LPR does not write about the law, as we are not a law firm. But the story of a man who reportedly intended for his retirement to be distributed to his four children after his death — which because of a mistake on his beneficiary form didn’t happen — is something we feel compelled to bring to legal consumers’ attention.
Leonard Smith enlisted the help of financial advisors and attorneys to ensure that his children received his retirement savings upon his death. After his death, the children discovered that his IRA beneficiary form had been filled out incorrectly. Rather than listing the children by name and designating percentages to each, the beneficiary form read: “To be distributed pursuant to my last will and testament.” The children brought a lawsuit contesting the designation. The result was that Mr. Smith’s spouse of two months received the retirement funds.
In an article titled “Man’s mistake cost his children $400,000 of an IRA inheritance,” certified estate planner Jean-Ann Dorrell offers the following tips:
1) Set aside time at least once a year to update your beneficiary forms. Your beneficiary forms will override your will 99% of the time so it’s important to keep these forms up-to-date and make sure your will and your designated beneficiaries on accounts don’t contradict each other. You should fill out a new form if you’ve had a birth, death, marriage, or divorce in your family. If you can’t find your beneficiary designation form, ask the financial institution for a new one. If you choose to fill out this form online, make sure to print a hard copy for your files.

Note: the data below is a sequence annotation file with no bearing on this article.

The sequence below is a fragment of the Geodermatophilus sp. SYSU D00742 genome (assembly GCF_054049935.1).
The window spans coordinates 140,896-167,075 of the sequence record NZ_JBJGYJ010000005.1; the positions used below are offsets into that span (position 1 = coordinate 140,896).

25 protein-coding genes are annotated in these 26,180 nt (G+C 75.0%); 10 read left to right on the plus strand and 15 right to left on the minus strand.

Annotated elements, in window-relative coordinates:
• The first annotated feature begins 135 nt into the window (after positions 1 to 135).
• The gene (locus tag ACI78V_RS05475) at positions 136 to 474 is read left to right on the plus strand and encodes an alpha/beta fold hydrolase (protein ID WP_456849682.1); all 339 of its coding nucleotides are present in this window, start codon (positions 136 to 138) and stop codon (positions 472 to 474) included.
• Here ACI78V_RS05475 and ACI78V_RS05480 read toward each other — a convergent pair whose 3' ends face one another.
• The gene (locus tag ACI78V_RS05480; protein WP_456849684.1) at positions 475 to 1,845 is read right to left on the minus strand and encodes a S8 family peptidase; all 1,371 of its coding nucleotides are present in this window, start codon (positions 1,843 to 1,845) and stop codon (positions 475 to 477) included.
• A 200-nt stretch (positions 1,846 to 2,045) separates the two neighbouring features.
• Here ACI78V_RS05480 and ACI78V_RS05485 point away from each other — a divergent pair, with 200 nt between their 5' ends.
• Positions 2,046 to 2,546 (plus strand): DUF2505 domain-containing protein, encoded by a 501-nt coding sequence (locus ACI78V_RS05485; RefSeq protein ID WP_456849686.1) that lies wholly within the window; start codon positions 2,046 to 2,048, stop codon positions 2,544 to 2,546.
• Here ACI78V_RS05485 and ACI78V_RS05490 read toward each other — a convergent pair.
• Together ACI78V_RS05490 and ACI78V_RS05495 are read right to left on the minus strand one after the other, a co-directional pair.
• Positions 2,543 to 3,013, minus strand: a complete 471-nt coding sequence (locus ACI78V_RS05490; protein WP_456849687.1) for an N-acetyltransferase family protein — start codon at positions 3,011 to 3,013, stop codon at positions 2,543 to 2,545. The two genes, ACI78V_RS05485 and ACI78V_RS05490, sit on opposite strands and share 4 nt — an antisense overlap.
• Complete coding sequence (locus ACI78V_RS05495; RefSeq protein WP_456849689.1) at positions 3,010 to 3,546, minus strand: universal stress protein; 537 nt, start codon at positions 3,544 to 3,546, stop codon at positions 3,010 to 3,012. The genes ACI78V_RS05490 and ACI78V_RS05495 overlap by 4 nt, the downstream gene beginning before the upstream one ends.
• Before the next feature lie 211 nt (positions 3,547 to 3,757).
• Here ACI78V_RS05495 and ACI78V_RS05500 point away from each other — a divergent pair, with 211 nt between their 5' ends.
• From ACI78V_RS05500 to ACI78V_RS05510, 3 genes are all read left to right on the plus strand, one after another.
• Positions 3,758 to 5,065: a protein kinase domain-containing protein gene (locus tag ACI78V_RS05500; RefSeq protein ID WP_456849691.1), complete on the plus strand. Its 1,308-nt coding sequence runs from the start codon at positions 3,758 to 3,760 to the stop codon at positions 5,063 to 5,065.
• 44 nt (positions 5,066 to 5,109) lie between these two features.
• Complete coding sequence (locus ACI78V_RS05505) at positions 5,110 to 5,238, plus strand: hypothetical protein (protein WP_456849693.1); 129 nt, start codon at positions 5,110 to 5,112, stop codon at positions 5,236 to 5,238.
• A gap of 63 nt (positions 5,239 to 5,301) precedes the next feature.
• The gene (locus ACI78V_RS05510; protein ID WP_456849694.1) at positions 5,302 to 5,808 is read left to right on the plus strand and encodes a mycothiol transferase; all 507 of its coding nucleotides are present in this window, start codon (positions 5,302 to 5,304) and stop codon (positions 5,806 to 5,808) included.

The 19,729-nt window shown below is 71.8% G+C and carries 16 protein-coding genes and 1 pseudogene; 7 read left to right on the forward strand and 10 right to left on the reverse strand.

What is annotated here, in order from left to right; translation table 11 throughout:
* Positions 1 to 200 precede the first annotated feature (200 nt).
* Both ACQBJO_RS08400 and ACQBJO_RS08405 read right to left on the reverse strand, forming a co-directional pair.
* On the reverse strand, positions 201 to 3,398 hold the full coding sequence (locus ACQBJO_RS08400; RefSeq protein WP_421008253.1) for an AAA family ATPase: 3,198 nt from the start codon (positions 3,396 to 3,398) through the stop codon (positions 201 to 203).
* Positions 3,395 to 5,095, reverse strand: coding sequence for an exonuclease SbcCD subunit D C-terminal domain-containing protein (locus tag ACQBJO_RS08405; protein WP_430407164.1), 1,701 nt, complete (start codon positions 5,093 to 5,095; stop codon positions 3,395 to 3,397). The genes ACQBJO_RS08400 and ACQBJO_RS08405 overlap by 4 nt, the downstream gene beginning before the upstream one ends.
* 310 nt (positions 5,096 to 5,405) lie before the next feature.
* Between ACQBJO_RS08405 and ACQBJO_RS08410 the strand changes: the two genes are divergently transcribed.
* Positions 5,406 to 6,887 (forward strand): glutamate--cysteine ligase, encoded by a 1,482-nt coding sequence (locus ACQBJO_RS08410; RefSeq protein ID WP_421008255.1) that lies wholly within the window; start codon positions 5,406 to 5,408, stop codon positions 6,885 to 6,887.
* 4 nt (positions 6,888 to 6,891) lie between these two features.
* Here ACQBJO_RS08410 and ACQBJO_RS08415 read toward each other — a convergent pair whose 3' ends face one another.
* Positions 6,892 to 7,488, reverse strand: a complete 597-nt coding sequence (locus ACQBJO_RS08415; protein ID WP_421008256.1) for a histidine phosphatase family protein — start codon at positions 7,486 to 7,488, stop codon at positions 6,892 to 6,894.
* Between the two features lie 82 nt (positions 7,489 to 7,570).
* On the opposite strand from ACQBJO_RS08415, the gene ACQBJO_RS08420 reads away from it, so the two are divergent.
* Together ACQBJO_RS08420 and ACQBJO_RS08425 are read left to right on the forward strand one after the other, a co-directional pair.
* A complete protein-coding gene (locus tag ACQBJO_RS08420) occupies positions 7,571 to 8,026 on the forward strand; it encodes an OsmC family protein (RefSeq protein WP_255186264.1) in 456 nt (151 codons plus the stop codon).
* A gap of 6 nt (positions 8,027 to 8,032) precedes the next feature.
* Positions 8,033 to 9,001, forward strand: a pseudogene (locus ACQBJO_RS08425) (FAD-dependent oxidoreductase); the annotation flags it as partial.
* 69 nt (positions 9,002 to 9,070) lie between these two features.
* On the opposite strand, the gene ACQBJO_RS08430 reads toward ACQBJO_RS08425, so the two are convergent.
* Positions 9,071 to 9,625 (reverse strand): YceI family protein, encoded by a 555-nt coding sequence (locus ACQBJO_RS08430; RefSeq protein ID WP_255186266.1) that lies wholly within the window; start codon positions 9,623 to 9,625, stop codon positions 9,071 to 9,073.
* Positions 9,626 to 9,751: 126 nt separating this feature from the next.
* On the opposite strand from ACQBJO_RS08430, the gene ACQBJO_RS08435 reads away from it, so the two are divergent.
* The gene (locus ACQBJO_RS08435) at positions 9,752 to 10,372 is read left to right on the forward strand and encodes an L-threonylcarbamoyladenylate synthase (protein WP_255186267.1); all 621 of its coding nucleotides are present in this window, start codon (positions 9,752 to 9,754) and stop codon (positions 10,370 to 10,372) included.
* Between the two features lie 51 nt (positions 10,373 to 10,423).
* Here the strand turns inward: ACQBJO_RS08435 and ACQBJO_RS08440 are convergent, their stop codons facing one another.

2) When filling out a beneficiary form, don’t forget to designate percentages next to the names of your beneficiaries. You can also write “in equal shares” if you want the assets to be distributed equally. Also know that writing “per stirpes” which is Latin for “bloodline,” will make sure that only someone in your bloodline will get your assets.
3) If the institution where your money is held changes its name or merges with another bank, fill out a new form. Forms with old institution names may not be valid and the banks won’t go out of their way to tell you.
4) Keep hard copies of your beneficiary forms, including your “payable on death” forms and your “transfer on death” forms in your emergency file. If all of these forms are in your account online, keep hard copies on hand because computer systems change and the forms might be hard to track down, especially if the bank has merged or changed names.
These are great tips indeed, but the highlighted part of Ms. Dorrell’s next tip is near to LPR’s heart:
5) Consider hiring a certified estate planner who is licensed in your state. Many financial planners and attorneys who do not specialize in estate planning can make mistakes when filling out forms because of state-specific rules and laws, or just plain lack of experience.
The moral? Be informed so you can protect yourself and your loved ones. Ask lots of questions and think critically about how present decisions can affect future events.
You’ve got options. The Center for Legal Practice Reform can help you navigate the attorney/client relationship and level the playing field. Call LPR today for a free consultation – (301) 351-7970.